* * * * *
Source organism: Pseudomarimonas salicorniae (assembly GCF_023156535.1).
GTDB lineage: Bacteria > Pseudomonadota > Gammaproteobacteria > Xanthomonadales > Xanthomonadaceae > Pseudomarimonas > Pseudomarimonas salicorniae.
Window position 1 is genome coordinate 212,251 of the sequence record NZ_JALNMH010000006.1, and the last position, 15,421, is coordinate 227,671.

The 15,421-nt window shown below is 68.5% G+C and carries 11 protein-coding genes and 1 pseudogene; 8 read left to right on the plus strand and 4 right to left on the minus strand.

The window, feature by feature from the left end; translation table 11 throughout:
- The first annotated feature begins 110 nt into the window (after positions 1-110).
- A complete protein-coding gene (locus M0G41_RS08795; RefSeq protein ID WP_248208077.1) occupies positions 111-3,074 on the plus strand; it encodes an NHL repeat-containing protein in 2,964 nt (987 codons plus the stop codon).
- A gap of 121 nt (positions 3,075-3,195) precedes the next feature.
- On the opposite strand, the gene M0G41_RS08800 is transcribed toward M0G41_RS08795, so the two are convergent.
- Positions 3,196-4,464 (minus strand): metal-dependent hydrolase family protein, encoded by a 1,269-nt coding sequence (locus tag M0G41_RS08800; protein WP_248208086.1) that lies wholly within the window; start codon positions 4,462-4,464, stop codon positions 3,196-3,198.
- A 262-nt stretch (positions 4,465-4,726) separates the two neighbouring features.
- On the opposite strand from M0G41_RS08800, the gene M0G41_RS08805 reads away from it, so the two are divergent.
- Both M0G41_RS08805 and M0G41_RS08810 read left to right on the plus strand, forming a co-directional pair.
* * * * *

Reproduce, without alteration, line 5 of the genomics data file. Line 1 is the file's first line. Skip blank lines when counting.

The window, feature by feature from the left end; translation table 11 throughout: